The term “markets” is too limiting: is it time for a change?
Valuing Ecosystem Services, Ecosystem Markets, Payments for Ecosystem Services, Ecosystem Services Transactions, Environmental Markets, and Market-based approaches are but a few of the many terms practitioners who work to value ecosystem services use to describe a broad suite of conservation finance activities.
The traditional definition of market(s), when applied to ecosystem services, implies a fairly narrow set of activities or transactions such as banking, purchasing, and trading ecosystem services credits. Further, there seems to be growing acceptance by practitioners that while the term markets itself is narrow, it implies a wide spectrum of activities ranging from traditional market transactions, such as the buying and selling of nutrient or temperature credits, to the purely voluntary payments for ecosystem services and a range of other types of transactions in between. For example, at the Ecosystem Markets conference in Madison, WI back in June, members of the one panel (myself included) prefaced a discussion about the future of ecosystem markets with a qualification that while we use the term markets, what we really mean is this broader array of activities described above.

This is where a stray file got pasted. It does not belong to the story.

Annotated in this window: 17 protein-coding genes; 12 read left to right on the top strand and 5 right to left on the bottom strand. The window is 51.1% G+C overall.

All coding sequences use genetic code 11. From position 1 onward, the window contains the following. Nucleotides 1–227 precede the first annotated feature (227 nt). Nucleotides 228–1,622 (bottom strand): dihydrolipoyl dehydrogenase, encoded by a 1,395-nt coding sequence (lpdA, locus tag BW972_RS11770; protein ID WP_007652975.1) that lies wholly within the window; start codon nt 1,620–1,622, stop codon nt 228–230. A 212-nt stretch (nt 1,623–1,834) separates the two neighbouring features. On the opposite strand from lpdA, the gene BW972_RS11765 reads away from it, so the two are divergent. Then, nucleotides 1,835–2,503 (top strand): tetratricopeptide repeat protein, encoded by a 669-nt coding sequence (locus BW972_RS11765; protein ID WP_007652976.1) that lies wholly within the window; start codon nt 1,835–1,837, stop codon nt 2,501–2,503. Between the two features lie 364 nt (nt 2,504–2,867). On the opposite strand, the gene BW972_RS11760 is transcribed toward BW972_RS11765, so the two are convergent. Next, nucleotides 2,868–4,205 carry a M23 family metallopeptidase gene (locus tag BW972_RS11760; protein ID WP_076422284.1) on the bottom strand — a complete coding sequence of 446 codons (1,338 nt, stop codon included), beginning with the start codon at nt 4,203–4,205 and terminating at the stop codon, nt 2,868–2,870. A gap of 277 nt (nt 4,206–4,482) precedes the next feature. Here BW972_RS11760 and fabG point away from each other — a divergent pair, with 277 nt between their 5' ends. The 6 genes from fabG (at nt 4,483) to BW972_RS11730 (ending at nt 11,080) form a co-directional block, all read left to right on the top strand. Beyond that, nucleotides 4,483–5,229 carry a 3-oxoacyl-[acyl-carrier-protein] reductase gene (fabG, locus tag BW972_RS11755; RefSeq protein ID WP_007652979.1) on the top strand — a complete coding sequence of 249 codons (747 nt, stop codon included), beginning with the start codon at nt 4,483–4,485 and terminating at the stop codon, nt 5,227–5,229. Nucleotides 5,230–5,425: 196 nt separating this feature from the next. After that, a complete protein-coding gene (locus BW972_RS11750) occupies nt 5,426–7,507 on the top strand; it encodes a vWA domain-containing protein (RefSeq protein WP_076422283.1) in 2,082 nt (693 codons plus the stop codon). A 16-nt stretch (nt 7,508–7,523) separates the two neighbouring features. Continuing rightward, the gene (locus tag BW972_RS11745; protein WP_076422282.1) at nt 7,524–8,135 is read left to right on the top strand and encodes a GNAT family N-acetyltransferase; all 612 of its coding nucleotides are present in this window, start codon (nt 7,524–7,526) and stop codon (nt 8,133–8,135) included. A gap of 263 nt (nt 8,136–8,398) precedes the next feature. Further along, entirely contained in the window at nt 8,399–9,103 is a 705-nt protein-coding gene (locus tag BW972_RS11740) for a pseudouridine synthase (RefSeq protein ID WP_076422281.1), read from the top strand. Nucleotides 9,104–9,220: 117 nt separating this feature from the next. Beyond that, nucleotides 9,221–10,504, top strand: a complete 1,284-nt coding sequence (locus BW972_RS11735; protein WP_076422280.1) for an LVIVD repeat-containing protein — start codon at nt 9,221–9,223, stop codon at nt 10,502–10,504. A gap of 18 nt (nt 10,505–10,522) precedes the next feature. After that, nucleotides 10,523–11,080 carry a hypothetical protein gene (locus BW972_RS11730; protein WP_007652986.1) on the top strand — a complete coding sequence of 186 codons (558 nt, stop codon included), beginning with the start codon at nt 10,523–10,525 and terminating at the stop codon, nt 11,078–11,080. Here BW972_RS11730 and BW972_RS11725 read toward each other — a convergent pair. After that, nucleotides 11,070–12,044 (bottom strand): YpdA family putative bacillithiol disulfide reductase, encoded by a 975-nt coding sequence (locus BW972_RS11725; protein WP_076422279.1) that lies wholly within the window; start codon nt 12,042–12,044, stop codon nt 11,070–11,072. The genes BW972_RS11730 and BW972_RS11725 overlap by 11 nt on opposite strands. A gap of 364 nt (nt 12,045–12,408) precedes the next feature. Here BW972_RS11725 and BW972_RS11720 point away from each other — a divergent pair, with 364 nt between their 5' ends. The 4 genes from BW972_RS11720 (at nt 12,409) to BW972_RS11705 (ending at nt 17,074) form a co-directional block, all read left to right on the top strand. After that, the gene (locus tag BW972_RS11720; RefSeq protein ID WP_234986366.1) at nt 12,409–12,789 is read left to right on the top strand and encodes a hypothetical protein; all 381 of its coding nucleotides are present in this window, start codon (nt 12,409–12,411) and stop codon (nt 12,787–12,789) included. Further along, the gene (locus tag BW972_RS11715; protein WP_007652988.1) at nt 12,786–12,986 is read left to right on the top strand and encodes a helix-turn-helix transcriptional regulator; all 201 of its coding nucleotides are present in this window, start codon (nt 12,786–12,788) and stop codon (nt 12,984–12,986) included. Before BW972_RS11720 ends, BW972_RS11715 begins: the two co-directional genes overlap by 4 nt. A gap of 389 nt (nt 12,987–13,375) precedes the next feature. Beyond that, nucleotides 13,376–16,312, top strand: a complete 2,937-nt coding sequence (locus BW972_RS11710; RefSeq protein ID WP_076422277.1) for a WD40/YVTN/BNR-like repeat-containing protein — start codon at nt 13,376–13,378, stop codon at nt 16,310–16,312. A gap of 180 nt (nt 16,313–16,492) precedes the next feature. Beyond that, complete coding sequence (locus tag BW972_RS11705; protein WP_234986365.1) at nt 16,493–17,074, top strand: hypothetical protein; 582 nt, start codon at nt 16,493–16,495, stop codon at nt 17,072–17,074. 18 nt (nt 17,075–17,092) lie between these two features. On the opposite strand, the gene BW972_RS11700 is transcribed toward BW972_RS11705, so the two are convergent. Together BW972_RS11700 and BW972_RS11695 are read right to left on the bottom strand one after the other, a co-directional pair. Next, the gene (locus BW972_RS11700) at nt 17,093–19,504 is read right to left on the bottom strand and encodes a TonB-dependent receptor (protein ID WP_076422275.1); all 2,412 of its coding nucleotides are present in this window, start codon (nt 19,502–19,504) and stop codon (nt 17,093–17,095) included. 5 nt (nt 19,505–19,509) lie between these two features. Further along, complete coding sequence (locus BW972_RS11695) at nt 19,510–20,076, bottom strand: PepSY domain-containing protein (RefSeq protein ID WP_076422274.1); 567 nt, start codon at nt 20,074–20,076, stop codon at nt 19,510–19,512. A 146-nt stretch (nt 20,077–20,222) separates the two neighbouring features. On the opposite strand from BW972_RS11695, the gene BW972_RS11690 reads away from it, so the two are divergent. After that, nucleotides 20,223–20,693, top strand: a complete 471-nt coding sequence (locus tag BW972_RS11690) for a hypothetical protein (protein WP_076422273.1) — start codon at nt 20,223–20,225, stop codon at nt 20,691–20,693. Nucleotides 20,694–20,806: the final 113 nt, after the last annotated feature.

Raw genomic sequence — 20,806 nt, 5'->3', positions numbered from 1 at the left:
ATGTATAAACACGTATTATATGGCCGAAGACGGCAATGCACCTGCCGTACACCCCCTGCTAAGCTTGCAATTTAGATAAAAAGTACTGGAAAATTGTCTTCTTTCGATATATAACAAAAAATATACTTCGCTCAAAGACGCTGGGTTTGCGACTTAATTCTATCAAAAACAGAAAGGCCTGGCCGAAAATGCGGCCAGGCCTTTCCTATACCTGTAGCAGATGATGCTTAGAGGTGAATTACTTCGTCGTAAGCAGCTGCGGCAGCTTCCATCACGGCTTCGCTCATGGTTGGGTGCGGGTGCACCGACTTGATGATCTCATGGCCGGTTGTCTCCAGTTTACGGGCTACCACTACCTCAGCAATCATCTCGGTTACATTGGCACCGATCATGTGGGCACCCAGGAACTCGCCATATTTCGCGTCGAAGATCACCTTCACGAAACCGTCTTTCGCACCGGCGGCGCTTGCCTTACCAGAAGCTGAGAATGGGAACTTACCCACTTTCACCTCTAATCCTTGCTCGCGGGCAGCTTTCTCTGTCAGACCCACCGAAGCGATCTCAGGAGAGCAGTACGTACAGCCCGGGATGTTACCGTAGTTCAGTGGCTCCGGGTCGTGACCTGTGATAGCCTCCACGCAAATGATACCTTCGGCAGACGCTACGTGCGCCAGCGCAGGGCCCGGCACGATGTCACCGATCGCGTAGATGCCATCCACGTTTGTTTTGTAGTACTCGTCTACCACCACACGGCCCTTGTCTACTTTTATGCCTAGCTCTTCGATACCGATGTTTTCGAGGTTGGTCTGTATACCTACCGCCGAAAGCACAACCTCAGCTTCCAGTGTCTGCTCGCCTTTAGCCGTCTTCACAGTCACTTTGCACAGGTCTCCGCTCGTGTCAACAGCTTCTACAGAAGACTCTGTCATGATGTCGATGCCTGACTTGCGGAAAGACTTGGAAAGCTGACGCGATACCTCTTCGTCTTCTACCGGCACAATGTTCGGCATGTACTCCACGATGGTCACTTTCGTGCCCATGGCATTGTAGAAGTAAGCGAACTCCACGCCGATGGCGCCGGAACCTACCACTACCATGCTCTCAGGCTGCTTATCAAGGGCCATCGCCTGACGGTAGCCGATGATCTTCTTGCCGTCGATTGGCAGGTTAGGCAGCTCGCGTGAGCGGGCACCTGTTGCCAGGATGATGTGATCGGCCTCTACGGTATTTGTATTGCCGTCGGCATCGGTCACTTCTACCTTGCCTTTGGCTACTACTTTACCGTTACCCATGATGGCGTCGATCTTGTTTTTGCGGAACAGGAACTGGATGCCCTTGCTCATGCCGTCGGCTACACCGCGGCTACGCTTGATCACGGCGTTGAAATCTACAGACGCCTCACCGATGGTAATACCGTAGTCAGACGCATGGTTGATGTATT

Many recognize the limitations of the term “markets”; and the fact that the word itself triggers sensitivity and confusion. Is it time to identify more descriptive language for discussing the work around payments for ecosystem services, ecosystem services markets and the myriad of ways in which we aim to pay for the conservation of natural infrastructure? If so, what can we call this suite of activities? Chime in with your ideas!